In laying out the highlights of his budget proposal, Christie said the state’s needs are being met "by spending less than the state spent in Fiscal Year 2008."

We checked that claim in February and determined that it was Mostly True. The original claim left out that spending has still increased with each new state budget since Christie took office in 2010.

In his first budget after taking office, Christie approved an approximate $28.36 billion spending plan for fiscal year 2011. For the next budget year -- fiscal year 2012 -- the governor approved a budget of about $29.69 billion.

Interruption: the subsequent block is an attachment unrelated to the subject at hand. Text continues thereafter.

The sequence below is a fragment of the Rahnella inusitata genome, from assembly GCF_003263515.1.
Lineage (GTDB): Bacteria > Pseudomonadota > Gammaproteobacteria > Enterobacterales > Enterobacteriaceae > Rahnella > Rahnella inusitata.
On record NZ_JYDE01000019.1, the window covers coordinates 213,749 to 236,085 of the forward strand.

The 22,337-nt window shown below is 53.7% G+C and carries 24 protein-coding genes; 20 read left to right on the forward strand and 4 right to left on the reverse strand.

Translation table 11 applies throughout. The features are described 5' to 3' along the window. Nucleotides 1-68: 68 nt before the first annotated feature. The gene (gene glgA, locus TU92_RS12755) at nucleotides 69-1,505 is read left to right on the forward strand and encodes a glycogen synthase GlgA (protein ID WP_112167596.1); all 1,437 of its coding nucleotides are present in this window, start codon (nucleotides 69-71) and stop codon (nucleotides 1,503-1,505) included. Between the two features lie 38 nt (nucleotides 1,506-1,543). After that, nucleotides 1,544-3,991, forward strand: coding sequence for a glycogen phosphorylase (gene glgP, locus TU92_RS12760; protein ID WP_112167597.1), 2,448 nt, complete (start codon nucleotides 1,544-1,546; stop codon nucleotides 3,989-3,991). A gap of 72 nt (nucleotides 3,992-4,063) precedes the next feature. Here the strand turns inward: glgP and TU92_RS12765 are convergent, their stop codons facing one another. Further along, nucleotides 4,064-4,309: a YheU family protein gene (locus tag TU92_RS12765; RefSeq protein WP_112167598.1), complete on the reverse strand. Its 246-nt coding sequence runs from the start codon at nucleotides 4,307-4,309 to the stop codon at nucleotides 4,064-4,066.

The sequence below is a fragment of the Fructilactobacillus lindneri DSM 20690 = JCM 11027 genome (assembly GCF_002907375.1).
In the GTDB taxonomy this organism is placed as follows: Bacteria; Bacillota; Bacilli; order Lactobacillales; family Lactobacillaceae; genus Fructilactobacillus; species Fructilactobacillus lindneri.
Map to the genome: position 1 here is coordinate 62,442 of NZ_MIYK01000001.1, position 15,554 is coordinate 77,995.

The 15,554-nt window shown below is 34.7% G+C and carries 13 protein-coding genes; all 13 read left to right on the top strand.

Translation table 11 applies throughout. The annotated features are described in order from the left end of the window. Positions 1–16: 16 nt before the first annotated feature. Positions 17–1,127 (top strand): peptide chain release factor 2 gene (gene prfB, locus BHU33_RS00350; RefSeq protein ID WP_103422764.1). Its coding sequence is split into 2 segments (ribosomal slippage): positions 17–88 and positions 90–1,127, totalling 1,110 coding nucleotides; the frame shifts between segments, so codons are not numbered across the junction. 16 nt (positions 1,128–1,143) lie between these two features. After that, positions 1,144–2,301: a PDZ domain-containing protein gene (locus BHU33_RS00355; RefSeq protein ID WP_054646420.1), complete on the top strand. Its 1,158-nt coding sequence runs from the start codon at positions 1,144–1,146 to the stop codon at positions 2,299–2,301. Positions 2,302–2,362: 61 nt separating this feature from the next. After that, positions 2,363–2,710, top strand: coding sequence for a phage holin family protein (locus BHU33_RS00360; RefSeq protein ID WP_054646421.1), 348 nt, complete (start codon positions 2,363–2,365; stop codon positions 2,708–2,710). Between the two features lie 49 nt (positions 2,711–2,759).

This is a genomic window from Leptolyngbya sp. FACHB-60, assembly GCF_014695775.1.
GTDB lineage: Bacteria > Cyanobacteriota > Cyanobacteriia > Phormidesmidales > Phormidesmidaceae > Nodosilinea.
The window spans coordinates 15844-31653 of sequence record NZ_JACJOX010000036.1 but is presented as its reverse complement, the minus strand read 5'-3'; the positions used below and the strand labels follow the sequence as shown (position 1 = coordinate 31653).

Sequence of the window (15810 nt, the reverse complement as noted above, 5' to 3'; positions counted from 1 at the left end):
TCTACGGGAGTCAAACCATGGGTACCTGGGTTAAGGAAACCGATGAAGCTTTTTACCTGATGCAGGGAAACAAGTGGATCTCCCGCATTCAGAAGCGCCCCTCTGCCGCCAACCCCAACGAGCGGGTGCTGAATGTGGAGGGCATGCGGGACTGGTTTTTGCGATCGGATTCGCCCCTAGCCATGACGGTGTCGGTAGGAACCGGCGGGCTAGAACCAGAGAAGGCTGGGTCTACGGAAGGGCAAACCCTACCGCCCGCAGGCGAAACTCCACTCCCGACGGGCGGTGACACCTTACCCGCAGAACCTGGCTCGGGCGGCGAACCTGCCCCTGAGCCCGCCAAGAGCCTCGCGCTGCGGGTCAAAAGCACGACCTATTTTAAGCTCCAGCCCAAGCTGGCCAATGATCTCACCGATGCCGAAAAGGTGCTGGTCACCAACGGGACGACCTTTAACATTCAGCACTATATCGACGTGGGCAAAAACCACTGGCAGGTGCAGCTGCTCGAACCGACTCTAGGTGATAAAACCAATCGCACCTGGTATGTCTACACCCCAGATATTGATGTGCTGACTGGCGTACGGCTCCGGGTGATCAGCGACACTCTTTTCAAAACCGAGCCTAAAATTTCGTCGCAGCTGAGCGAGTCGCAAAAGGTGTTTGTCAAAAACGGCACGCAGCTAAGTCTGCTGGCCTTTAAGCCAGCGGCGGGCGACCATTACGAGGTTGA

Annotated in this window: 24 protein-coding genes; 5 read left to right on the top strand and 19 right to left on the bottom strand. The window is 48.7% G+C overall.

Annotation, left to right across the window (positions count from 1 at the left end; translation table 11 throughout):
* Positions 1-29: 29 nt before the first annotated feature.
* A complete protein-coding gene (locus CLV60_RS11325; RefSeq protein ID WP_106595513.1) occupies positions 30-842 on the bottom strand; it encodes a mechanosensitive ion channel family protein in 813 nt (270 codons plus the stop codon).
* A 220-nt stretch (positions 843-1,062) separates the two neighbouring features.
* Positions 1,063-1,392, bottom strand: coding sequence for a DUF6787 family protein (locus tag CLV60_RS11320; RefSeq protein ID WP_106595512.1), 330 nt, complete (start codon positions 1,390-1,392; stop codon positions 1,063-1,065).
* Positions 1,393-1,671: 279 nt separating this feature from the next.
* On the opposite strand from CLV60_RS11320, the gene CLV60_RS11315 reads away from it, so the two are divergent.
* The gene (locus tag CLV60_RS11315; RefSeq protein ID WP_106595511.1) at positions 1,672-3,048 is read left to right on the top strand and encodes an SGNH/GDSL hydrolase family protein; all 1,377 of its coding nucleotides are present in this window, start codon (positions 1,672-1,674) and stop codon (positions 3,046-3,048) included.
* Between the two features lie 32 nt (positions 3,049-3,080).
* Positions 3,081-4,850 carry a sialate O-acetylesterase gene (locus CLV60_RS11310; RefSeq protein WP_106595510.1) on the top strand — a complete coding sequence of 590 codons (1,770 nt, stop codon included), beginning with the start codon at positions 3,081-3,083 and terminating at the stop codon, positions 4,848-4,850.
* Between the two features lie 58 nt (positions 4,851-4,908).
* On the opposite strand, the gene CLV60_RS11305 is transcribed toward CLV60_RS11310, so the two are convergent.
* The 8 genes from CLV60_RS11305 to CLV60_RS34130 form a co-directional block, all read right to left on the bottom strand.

That means, in terms of the annual appropriations acts signed by Christie, state spending has increased by about $3.29 billion, or 11.6 percent, between fiscal years 2011 and 2013.

Ending institutionalization

Christie also repeated claims from January and February 2012 about where New Jersey ranks against other states for institutionalizing the mentally ill.

"We have institutionalized more citizens than any state other than Texas," the governor said Tuesday.

That statistic is generally accurate, based on the population of large, state-operated institutions. Only Texas has more people with developmental disabilities in such institutions than New Jersey.

But as a rate compared to the general population, Arkansas and Mississippi institutionalize more people with developmental disabilities than New Jersey. Texas is 43rd by that measure. The original claim was rated Mostly True.

To comment on this story, go to NJ.com.

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Sources: